Ernest Harvey Shepherd, 58, was indicted this week on charges of attempted online enticement of a minor.
Parents of a 16-year-old alerted investigators in May of "questionable online communications" on Facebook between Shepherd and their daughter.
According to a criminal complaint filed May 26 in U.S. District Court, Shepherd met the minor through his work as an official at local swim meets and began communicating with her in January.
Richmond County sheriff's Investigator Mark Dobbins recognized the flattery used in Facebook comments by Shepherd as "grooming" -- a method sexual predators use to gain a child's trust to develop a sexual relationship, according to the complaint.
Investigators began an undercover operation by posing online as a 14-year-old girl who had a history of prior sexual interactions with older men.
Online communication began May 12 and immediately became sexual in nature. Within two hours of their online introduction, Shepherd asked permission to sext, or engage in an online sex chat.
Less than a week later, Shepherd admitted to having kissed a 13- to 14-year-old a couple of years ago.
By May 16, he began expressing his immediate desire to see the girl in person, but shared his concern about them being seen together, according to the court document.
Later, he suggested "skinny dipping and lunch" and offered to bring wine coolers when they met.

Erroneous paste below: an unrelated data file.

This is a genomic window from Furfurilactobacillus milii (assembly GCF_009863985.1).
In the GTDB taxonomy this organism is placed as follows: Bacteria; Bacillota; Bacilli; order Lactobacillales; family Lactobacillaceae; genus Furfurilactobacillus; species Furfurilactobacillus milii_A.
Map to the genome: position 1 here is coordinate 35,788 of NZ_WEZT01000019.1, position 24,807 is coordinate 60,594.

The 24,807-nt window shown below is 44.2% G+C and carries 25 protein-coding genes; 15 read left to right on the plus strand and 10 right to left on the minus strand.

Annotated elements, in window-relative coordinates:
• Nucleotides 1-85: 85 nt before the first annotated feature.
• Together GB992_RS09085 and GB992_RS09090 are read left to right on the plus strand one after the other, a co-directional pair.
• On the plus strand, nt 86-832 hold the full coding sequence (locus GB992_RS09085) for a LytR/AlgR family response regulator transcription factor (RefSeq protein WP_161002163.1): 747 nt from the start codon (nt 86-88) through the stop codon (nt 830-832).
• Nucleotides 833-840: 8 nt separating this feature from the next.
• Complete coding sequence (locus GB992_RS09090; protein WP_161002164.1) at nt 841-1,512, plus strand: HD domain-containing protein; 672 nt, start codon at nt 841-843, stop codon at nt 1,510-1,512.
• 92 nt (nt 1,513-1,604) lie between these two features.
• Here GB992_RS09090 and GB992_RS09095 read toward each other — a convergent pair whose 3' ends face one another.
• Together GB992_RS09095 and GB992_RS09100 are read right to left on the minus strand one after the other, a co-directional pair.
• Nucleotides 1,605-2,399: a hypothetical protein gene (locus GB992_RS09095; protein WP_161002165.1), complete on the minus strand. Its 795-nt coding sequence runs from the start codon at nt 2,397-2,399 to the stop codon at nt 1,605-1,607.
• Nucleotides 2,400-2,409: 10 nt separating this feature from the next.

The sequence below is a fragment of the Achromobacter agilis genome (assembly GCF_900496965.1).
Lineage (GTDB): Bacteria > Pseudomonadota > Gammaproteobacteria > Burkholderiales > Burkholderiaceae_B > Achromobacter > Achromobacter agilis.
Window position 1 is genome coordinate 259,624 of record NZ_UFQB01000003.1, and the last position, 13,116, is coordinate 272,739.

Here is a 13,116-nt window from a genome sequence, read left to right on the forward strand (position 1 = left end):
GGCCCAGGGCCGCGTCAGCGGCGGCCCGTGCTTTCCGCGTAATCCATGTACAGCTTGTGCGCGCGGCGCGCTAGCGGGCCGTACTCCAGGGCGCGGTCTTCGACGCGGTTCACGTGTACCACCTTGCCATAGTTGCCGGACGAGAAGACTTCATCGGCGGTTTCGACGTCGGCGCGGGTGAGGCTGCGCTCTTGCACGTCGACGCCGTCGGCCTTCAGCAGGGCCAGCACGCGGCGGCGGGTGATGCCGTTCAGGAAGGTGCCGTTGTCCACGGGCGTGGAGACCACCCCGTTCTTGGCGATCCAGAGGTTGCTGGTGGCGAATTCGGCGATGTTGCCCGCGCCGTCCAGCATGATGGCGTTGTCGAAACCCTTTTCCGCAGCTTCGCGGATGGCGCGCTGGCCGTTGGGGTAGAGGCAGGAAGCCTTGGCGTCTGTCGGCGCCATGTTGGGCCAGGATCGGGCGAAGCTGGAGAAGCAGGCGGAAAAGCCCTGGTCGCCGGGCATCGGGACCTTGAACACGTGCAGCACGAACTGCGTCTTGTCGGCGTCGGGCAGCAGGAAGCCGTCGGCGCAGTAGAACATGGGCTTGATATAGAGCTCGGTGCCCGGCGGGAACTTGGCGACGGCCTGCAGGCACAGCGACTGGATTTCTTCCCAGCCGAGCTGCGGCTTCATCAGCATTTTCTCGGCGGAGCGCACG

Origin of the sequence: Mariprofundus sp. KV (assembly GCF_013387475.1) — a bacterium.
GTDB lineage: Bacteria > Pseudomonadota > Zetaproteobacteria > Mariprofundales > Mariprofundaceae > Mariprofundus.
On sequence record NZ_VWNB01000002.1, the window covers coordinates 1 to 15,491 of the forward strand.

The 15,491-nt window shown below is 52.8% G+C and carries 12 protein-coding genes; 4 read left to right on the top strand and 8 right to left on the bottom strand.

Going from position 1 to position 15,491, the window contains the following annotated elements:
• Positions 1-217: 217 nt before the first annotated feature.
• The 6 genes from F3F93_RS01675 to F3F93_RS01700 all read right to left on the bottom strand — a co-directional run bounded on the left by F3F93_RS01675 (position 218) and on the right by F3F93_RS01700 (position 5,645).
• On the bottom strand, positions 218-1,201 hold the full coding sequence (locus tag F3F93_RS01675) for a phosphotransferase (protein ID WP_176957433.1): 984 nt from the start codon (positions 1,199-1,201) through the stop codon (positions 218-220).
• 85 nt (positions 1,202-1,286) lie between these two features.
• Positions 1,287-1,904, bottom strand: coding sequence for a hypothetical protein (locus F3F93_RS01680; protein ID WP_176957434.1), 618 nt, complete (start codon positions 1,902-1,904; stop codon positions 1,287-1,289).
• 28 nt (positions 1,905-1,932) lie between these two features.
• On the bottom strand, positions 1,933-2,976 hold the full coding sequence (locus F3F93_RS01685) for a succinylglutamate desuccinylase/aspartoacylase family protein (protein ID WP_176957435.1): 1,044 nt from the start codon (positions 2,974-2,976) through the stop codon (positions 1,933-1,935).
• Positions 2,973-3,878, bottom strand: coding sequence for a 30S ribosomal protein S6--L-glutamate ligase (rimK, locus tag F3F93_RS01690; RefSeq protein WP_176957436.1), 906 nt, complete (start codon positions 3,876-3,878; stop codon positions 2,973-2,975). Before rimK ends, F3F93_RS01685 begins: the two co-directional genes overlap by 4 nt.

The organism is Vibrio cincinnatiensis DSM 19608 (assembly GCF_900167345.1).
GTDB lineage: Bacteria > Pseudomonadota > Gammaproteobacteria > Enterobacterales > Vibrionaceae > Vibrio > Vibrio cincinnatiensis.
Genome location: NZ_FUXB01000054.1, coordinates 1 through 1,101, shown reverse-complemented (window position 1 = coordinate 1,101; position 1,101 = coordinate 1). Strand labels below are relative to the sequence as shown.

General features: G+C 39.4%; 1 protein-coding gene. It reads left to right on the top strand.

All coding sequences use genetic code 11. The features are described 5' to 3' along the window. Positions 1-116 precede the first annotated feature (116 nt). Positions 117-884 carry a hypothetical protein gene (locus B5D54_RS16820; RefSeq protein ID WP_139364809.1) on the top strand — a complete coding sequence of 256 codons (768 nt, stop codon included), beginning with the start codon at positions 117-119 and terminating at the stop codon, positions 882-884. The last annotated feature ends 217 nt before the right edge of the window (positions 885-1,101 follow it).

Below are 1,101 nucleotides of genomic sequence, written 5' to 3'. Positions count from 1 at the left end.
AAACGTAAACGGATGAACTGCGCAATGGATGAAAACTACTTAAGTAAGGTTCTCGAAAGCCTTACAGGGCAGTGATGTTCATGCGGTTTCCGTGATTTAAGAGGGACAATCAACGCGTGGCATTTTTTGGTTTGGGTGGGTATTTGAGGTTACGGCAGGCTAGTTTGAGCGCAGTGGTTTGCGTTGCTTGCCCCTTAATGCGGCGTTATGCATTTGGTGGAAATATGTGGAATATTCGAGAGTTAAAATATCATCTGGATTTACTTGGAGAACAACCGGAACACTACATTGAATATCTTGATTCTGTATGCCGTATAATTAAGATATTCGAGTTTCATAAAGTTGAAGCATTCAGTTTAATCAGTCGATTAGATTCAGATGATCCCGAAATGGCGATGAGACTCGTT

At one point he sent a message that read: "I am a terrible person, preying on young girls like u. a dirty old man. I hv corrupted u!"
On May 24, he messaged his intentions to take the girl to eat Mexican food and then to a specific room at an Econo Lodge.
Federal charges were brought against Shepherd on May 27. Authorities would not release specific details on the location of his arrest or where he is currently incarcerated.
Investigators are asking parents to speak with their children to see whether they have had any contact with Shepherd.
"If (parents) have received any inappropriate communication or if this guy is giving a child more attention than normal, do not handle this in-house. Contact law enforcement," Dobbins said.
The undercover operation was a joint investigation conducted by sheriff offices in Richmond and Columbia counties, the Georgia Bureau of Investigation and the Federal Bureau of Investigation.